Programme outcomes

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The outcomes of the programme fall into several categories, as follows:

Knowledge and understanding

On completing the programme students should be able to

  • advise on the applicability of sound in a professional design context
  • critically evaluate digital technologies and their applicability to sound design
  • analyse requirements and derive design solutions for a wide range of sound design contexts
  • demonstrate understanding of the cultural context in which sound design is developing

Subject-specific skills

On completing the programme students should be able to:

  • apply techniques of recording, audio production and post-production, sound synthesis, digital signal processing, multimedia, video editing and programming of dynamic [interactive] systems
  • design effective multimedia presentations
  • develop audio for games and/or with communication opportunities such as podcasting
  • program interactive behaviours using a graphical programming language
  • create sound components to formats such as film, games, animation and multimedia
  • relate technological options to considerations of practice
  • develop and respond to  argument on cultural issues relating to the use of sound and technology
  • operate in a digital sound production studio

Key skills

On completing the programme students should be able to:

  • use information technology creatively in solving problems
  • put together presentations and installations using a range of digital media, especially sonic tools
  • assess the value and applicability of developments in digital technology as they emerge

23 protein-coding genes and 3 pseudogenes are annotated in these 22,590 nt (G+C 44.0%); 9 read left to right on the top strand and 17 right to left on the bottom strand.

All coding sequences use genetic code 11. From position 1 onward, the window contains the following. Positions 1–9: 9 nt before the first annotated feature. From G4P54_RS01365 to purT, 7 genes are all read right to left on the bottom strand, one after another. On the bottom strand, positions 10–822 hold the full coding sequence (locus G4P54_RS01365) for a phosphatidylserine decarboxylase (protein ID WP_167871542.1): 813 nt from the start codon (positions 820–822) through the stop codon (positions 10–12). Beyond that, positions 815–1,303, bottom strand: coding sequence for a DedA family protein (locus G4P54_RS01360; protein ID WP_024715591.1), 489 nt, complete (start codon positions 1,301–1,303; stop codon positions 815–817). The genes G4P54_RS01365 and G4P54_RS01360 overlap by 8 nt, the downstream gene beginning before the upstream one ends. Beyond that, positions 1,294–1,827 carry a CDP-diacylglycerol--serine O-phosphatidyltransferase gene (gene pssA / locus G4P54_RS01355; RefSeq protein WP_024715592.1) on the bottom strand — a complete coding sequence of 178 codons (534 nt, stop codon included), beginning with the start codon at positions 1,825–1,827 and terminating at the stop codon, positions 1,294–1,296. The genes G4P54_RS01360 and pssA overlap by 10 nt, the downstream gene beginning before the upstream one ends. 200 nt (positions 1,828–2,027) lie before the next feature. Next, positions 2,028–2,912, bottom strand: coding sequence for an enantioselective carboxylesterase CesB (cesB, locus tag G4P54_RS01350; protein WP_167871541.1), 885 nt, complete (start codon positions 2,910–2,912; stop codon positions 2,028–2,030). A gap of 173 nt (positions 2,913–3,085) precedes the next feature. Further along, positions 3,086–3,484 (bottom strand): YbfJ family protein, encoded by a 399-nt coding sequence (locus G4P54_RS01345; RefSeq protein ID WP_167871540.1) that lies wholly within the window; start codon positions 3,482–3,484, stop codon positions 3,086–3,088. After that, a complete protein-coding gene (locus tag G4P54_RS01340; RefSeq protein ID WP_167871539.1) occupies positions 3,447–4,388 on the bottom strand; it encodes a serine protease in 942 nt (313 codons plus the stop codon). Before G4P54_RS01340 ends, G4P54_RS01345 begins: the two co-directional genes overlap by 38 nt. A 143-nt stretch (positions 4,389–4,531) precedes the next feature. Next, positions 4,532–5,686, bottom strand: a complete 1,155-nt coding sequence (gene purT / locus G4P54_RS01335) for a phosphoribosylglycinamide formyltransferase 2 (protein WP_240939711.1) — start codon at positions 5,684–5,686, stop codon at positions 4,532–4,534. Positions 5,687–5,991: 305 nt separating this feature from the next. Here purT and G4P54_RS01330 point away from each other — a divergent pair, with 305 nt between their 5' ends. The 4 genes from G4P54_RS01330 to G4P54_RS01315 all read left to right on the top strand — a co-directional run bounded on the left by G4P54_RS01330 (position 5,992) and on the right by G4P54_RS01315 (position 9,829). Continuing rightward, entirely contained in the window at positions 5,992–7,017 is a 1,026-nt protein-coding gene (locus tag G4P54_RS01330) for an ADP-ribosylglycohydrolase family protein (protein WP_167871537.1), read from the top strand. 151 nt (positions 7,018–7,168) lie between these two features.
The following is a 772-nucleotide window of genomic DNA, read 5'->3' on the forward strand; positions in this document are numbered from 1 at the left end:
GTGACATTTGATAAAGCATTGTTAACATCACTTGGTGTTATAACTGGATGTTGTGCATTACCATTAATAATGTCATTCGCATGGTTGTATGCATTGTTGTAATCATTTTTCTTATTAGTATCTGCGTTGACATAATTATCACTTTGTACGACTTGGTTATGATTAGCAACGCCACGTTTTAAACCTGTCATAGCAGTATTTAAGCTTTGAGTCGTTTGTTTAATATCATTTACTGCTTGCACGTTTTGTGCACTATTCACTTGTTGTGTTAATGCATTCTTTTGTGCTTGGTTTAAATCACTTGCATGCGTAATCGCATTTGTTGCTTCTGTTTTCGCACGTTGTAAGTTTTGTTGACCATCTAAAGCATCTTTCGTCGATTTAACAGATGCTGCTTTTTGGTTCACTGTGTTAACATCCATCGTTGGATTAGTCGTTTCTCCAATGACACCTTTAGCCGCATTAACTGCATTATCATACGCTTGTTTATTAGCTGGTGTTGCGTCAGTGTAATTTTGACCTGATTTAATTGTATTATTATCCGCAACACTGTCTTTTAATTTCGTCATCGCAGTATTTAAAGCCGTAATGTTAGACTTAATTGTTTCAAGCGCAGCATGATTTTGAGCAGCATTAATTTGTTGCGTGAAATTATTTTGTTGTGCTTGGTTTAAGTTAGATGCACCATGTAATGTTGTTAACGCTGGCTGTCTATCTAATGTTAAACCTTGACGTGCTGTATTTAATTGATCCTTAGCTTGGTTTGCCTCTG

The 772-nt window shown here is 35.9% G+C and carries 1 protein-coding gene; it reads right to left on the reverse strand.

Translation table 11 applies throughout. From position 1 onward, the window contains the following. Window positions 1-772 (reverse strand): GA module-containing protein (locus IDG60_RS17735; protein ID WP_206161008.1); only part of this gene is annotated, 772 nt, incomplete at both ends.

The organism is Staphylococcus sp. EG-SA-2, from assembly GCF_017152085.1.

• critically assess the popular and academic literature that accompanies the promotion sound technologies and sonic arts
  • manage time and prioritise work tasks
  • follow an independent programme of study through to completion
  • present themselves as sound designer and demonstrate the ability to work in a professional context, in particular following and/or setting a brief


Our overall objective is not to produce highly skilled technicians or programmers, but to encourage the development of rounded sonic artists with a wide appreciation of the issues of sound design in the contemporary world. This is a one-year programme, and as such has certain limitations. It may be taken, for example, by designers, computer specialists, sound theorists and musicians. It aims to inform any of these about the others, to allow them to understand each other’s points of concern, and to work together in teams. It cannot, in most cases, directly convert students from any one of these specialisms into another, e.g. designers into computer specialists, or vice versa. It should, however, equip those who wish to pursue conversion with a solid foundation from which to move forward in the desired direction.

Students who begin at an advanced level in any area are encouraged to exploit and share their skills, but cannot expect dedicated tuition to cater to their further development. In assessment, credit is given for advanced performance, but also for grappling with, using and benefiting from material outside an area of original specialisation. In assessment, we seek especially to acknowledge sensitive and effective team working with fellow students from a diversity of backgrounds, both academic and cultural. We endeavour to offer and support recent and highly-specified versions of the software we use; however, these are never crucial, and we aim to promote a flexibility that includes addressing projects by making appropriate use of whatever tools are available.